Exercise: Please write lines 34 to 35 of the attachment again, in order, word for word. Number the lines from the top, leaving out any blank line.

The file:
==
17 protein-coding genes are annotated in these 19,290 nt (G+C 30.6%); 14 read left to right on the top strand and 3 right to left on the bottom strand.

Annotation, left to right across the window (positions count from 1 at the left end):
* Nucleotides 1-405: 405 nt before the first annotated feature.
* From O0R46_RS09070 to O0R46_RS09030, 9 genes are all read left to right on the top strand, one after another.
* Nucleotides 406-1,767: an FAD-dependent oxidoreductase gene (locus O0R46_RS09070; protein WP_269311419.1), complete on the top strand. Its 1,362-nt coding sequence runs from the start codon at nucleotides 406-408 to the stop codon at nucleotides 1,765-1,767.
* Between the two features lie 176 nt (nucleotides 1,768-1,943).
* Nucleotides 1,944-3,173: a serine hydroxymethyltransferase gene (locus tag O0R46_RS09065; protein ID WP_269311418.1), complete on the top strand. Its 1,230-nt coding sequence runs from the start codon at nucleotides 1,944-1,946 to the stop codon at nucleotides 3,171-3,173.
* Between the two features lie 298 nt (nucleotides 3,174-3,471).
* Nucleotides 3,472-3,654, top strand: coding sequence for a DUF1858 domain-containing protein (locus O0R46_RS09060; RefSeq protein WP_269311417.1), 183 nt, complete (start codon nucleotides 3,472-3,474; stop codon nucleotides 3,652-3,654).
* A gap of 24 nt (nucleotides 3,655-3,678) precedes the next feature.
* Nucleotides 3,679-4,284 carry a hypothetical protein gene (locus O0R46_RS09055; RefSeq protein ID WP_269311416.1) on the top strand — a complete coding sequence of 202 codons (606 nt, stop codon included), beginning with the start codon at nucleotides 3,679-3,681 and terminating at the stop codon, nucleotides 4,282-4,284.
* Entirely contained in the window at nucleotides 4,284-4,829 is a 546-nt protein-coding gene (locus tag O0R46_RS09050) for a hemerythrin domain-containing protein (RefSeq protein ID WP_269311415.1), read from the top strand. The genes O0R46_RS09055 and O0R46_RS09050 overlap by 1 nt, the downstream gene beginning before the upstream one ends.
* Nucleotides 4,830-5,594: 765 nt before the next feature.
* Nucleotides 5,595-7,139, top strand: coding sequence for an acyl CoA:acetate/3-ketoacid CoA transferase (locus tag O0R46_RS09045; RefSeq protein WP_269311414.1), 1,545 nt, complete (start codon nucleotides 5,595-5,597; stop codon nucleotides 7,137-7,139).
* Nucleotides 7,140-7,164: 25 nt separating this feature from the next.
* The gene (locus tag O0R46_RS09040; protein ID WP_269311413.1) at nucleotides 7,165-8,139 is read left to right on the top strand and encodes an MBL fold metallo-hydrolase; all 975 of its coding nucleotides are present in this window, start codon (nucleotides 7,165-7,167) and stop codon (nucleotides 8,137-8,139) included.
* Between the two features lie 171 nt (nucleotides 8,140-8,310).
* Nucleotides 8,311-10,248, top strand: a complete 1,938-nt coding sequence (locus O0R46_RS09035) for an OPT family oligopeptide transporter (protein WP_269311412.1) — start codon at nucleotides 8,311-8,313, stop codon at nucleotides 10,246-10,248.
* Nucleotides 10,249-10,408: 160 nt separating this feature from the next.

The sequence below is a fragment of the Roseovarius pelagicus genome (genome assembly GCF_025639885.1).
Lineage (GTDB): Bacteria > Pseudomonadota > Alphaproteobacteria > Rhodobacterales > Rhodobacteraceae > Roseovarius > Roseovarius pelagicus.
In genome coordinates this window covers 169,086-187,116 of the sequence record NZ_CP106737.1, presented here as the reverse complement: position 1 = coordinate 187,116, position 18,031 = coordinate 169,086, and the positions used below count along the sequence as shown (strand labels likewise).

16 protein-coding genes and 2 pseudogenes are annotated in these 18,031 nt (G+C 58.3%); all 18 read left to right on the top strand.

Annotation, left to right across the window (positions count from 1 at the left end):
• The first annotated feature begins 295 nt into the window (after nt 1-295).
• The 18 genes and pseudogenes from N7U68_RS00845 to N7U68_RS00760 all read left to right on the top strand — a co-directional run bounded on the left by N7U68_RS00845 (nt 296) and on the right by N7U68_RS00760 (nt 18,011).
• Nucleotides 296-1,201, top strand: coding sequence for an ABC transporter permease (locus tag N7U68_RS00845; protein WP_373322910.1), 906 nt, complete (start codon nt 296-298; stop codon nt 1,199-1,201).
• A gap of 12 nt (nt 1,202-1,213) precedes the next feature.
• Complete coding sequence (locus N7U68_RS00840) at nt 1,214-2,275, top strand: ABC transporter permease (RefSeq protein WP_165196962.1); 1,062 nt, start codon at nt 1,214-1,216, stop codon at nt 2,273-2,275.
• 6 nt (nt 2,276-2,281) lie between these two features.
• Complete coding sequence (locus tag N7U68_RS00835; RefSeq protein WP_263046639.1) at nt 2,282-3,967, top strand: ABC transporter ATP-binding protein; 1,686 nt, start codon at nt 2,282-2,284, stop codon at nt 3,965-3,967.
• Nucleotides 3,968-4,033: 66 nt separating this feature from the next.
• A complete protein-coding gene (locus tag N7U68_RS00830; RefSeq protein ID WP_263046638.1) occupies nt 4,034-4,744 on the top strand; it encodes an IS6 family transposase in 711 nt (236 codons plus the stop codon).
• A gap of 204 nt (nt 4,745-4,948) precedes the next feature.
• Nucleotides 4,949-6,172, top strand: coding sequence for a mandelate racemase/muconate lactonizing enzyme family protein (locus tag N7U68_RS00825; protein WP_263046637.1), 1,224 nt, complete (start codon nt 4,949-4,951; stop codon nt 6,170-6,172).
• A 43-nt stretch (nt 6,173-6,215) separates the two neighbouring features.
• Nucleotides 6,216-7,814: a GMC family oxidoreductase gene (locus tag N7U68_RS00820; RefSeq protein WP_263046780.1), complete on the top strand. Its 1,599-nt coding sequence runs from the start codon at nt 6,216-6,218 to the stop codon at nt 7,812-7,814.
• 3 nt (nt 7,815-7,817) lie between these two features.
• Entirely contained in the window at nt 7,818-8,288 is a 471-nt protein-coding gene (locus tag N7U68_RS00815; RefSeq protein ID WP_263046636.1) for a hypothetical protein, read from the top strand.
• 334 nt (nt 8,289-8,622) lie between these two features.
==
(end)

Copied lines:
• A gap of 204 nt (nt 4,745-4,948) precedes the next feature.
• Nucleotides 4,949-6,172, top strand: coding sequence for a mandelate racemase/muconate lactonizing enzyme family protein (locus tag N7U68_RS00825; protein WP_263046637.1), 1,224 nt, complete (start codon nt 4,949-4,951; stop codon nt 6,170-6,172).